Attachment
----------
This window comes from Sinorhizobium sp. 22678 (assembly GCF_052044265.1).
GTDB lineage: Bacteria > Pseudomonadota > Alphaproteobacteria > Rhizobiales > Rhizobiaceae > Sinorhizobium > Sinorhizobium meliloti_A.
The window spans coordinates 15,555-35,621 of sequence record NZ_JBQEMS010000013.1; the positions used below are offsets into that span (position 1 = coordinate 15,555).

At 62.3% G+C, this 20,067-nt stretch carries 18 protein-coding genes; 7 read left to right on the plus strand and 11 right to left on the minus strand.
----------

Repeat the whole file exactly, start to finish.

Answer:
This window comes from Sinorhizobium sp. 22678 (assembly GCF_052044265.1).
GTDB lineage: Bacteria > Pseudomonadota > Alphaproteobacteria > Rhizobiales > Rhizobiaceae > Sinorhizobium > Sinorhizobium meliloti_A.
The window spans coordinates 15,555-35,621 of sequence record NZ_JBQEMS010000013.1; the positions used below are offsets into that span (position 1 = coordinate 15,555).

At 62.3% G+C, this 20,067-nt stretch carries 18 protein-coding genes; 7 read left to right on the plus strand and 11 right to left on the minus strand.